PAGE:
INDIANAPOLIS, Ind. — Kirk Ferentz has been doing football for a while now. He can kind of see things coming.
So, after the Nebraska game last November, the Iowa head coach sent a text to junior center James Daniels asking him to come into the office for a chat.
A good chat.
“He said I’d have the opportunity to be able to leave early,” Daniels said Thursday at the NFL combine. “So, he asked around and then we filled out the paper work for the NFL draft advisory committee. With all of the feedback he got, we thought it’d be best if I declared early.”
Daniels waited a few days after the Pinstripe Bowl before announcing. Since then, interest in the 6-4, 306-pounder has skyrocketed. The NFL advisory committee got back to Daniels with a second-round grade. For the heck of it, Daniels asked Iowa cornerback Josh Jackson what grade he received from the committee. You know what kind of season Jackson had, led the nation in interceptions (eight) and passes defensed (26). He also earned consensus all-American.
“It (his draft grade) wasn’t the main part, but it was part of it (his decision to leave early),” Daniels said. “When I got my grade, I got a second-round grade as you know, I asked Josh what his grade was. He got a second-round grade, too. So, personally, I think Josh is worth a top-10 pick and we both got a second-round grade. So, you think about that.”
Daniels still is attending classes and will need just six hours to graduate after this semester. (He’s doing the combine while carrying 14 credit hours.) After he graduates next spring, he wants to pursue his master’s degree in public health.
Daniels is good with his decision. That doesn’t mean he won’t miss Iowa City.
“Every time I played in college, I would always take a chance during the game and look into the crowd and just realize how blessed I am to be there, especially with the children’s hospital that’s right outside Kinnick Stadium,” Daniels said. “You look up halfway through a game and see the children’s hospital and realize how important football is to those kids who have diseases that weren’t their choices to have. It’s cool having this experience.”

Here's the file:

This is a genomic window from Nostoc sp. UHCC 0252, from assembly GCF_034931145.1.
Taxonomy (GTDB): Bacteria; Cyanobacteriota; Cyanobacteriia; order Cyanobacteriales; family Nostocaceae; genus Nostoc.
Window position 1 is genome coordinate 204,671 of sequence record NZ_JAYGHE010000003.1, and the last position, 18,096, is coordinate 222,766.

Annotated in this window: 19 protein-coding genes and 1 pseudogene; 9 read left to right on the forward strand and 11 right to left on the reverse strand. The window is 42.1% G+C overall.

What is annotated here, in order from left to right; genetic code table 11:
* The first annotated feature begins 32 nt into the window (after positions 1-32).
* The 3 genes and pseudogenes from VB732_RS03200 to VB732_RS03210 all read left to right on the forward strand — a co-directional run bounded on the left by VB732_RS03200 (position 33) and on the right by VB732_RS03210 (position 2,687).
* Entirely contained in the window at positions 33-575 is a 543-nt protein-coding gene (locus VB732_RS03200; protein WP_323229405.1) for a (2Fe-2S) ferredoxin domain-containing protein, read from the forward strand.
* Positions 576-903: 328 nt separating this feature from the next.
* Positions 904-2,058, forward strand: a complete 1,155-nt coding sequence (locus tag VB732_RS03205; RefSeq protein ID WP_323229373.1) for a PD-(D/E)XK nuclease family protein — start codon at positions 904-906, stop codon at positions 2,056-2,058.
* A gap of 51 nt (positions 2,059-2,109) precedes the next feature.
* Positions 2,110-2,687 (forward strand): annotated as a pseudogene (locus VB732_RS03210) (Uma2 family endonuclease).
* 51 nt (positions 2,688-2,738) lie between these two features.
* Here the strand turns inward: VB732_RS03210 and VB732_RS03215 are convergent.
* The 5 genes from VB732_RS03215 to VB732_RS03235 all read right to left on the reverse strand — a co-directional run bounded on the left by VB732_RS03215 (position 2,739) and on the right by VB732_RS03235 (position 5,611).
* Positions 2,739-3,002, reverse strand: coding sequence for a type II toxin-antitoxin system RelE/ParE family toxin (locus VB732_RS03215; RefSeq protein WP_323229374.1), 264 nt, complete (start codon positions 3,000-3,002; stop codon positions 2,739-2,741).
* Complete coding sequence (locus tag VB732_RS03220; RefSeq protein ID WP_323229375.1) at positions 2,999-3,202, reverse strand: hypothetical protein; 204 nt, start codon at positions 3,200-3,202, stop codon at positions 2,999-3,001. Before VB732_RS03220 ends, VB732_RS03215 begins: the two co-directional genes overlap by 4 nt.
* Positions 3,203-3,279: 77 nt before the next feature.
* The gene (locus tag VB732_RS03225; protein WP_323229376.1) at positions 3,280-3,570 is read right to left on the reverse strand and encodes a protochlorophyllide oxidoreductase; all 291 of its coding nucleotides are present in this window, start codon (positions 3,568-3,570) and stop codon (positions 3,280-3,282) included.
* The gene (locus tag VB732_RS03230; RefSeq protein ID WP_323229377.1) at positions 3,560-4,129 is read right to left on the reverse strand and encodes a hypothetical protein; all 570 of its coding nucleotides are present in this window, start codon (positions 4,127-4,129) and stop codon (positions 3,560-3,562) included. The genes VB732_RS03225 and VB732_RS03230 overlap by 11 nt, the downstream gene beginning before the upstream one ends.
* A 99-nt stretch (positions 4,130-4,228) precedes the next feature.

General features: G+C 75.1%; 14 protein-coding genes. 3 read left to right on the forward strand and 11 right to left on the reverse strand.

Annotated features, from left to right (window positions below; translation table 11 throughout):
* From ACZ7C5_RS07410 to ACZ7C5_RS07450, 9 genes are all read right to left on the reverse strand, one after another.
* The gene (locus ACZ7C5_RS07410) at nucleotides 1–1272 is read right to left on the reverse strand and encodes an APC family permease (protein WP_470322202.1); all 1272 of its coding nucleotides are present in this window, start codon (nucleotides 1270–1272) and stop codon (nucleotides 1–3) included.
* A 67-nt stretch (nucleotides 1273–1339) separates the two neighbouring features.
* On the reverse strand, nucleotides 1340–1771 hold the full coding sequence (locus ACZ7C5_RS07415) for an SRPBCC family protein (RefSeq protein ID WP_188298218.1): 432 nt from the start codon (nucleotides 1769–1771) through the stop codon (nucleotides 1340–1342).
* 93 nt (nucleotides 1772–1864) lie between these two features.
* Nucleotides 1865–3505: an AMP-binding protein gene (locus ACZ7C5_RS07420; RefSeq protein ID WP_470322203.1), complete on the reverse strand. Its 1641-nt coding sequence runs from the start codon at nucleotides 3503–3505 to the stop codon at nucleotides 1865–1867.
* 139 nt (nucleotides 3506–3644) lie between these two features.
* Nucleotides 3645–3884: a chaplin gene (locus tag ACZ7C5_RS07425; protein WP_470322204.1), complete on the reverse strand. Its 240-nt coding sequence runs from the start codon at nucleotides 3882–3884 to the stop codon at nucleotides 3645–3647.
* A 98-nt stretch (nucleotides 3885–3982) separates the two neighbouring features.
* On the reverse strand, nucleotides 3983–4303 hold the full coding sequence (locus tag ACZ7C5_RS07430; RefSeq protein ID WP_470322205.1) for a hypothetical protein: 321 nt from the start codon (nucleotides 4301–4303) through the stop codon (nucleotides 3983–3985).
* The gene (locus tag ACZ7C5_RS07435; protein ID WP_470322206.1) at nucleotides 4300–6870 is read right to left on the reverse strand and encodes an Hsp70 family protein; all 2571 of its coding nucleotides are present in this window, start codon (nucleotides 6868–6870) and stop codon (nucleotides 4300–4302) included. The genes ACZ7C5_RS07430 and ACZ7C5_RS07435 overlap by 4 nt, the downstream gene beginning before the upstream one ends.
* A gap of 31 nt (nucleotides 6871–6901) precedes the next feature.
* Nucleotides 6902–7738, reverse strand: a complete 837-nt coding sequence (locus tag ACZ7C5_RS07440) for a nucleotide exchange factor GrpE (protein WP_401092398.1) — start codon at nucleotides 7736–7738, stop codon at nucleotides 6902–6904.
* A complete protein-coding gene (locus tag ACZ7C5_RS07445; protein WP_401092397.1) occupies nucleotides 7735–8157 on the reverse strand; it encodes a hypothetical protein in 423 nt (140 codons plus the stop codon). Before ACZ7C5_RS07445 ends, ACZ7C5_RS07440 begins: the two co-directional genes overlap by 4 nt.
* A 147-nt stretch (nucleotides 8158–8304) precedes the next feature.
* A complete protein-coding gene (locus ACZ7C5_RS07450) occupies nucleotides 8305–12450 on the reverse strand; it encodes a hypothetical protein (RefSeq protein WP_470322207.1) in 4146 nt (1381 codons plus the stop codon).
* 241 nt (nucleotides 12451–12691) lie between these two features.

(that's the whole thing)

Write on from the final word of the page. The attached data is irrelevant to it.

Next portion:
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Daniels and fellow former Iowa O-lineman Sean Welsh went through interviews and bench press on Thursday. They both played every position except left tackle for the Hawkeyes. That versatility will be viewed as a plus.
“That’s what I bring to the table, that versatility,” Welsh said. “I’ve played every position but left tackle at Iowa. If I’m able to answer those questions, I want to be that kind of guy.”
Last summer, Welsh disclosed to the world — wrote an Op-Ed piece that ran in newspapers around Iowa and on the UI website — that he has depression.
That’s not the touchy subject you might thing it would be with NFL execs, Welsh said.
“Everybody has been very receptive,” Welsh said. “I think I’ve been very forthright with my experience. It’s something, I think is a real crisis in this country.
“You look at a lot of recent events, it’s a big issue, a hot-button issue, just mental health in general. I’d like to be someone who can bring that kind of perspective to a locker room because people are sensitive talking about it and guys, it’s something that I’ve had teammates at Iowa talk to me. I’d like to be kind of a resource for a team, in a way.”
By the way, Welsh’s nickname with teammates at Iowa was “Dad.”
“I think it’s my mannerisms or something,” Welsh said. “They think I’m like too serious of a guy or something. I don’t know. My mom says I am. Maybe it’s something I need to work on?”
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